Student-built satellite to be launched into space

From left to right, Jason Rexrote, a electrical engineering grad student, and Twyman Clements, a UK grad currently employed at Kentucky Space, work on a satellite that will be launched into space in Lexington, Ky., on Wednesday, September 11, 2013. Photo by Eleanor Hasken | Staff

From left to right, Jason Rexroat, a electrical engineering grad student, and Twyman Clements, a UK grad currently employed at Kentucky Space, work on a satellite that will be launched into space in Lexington, Ky., on Wednesday, September 11, 2013. Photo by Eleanor Hasken | Staff

By Morgan Eads | News Editor
meads@kykernel.com
A satellite built partially by UK students will be launched into space in early November.

The satellite is a result of a collaboration between UK, Morehead State University and Kentucky Space.

The small box-shaped satellite will be packed up and shipped to Albuquerque, New Mexico Thursday.

Knowing that the satellite will soon be leaving the lab creates a few different emotions, electrical engineering graduate student Jason Rexroat said.

“It’s a lot of excitement,” Rexroat said. “A lot of nervousness.”

The group began working on the satellite in August of 2012.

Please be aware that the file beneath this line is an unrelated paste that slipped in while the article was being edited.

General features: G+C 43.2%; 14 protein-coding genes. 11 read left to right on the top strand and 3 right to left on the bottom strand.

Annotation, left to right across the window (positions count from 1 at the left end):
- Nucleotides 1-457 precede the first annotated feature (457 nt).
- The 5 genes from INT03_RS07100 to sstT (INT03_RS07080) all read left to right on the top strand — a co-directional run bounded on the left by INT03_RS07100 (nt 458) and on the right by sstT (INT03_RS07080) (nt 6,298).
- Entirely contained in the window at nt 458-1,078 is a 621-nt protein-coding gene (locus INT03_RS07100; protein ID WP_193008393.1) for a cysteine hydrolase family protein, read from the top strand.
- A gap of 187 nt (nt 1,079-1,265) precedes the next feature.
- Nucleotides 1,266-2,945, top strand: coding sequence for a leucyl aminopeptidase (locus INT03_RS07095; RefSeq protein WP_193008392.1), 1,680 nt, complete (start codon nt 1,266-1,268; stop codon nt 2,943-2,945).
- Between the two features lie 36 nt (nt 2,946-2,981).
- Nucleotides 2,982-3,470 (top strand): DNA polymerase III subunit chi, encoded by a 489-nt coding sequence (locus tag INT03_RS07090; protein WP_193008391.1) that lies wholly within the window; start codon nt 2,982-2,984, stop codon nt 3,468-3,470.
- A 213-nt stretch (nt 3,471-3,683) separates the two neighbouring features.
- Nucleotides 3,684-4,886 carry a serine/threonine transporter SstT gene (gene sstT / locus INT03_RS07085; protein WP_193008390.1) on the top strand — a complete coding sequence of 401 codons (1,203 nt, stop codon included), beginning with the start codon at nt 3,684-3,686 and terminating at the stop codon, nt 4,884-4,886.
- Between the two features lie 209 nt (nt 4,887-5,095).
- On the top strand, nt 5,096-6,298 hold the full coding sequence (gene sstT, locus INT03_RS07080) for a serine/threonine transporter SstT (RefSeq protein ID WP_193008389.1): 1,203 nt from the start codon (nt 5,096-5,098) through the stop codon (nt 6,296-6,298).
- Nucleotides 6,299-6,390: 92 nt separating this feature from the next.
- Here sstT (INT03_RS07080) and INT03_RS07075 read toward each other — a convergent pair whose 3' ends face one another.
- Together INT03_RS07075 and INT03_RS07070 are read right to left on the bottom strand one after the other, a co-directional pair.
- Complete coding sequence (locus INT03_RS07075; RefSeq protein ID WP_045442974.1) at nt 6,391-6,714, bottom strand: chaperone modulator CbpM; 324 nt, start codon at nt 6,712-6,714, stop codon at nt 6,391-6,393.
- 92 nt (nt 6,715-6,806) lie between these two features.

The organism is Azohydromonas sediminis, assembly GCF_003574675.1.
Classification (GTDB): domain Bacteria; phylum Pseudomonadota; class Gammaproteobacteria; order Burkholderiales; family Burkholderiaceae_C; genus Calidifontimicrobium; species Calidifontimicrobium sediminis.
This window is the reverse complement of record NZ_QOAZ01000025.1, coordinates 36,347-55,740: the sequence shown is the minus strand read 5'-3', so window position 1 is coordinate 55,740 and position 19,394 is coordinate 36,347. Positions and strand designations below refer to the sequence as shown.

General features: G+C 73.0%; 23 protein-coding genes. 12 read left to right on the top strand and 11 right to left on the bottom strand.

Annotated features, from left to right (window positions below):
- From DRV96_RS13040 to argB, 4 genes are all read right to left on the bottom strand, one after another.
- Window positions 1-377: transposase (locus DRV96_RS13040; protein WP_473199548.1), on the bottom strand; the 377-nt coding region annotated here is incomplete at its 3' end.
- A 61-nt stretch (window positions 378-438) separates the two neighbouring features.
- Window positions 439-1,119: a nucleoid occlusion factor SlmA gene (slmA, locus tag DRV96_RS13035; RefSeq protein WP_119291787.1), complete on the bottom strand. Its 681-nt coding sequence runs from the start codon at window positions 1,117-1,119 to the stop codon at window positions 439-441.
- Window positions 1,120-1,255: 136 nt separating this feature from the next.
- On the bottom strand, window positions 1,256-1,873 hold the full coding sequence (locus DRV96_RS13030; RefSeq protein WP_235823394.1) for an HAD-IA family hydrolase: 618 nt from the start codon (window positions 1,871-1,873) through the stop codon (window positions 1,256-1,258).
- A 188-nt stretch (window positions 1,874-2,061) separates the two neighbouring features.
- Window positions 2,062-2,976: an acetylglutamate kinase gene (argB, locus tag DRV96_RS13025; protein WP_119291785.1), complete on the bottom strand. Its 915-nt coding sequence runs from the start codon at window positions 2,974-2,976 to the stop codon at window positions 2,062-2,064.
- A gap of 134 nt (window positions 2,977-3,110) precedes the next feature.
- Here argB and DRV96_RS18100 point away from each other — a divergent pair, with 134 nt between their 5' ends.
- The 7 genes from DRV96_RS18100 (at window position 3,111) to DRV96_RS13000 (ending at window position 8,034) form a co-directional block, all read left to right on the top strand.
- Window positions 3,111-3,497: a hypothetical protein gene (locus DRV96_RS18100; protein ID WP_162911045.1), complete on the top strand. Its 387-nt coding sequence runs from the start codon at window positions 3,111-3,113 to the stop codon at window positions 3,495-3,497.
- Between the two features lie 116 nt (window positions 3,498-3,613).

“It’s been eight or nine months of thinking of nothing else,” Rexroat said. “It has been 50-60 hours a week for months.”

Knowing that the satellite they have worked so hard on will be launched into space in months is an exciting thought, Rexroat said.

“Our finger prints, our DNA is all over it,” Rexroat said.

While performing the last tests on satellite, the crew waited anxiously for it to spring open, like it will after launch.

“If it’s this stressful in the lab, imagine how it will be when it launches,” said Lumpp, associate professor of electrical engineering.

Rexroat will meet the satellite in Albuquerque and help load it onto a rocket.

From there, the satellite will travel to Virginia, where it will later be launched into space.

The satellite from Kentucky and a number of satellites from other universities will pop out of the rocket upon entering space, Lumpp said.

“It’s almost a big jack-n-the box launcher,” Lumpp said.

The satellite will feed back a variety of data.

It has a camera, magnetic sensors and other data collectors that will allow scientists to make observations about stars, Rexroat said.

The program launching the satellite has a number of other space-related projects that go largely unnoticed by campus.

“I think a lot of people really don’t realize it’s here,” Rexroat said. “It’s really pretty great experience for a college student.”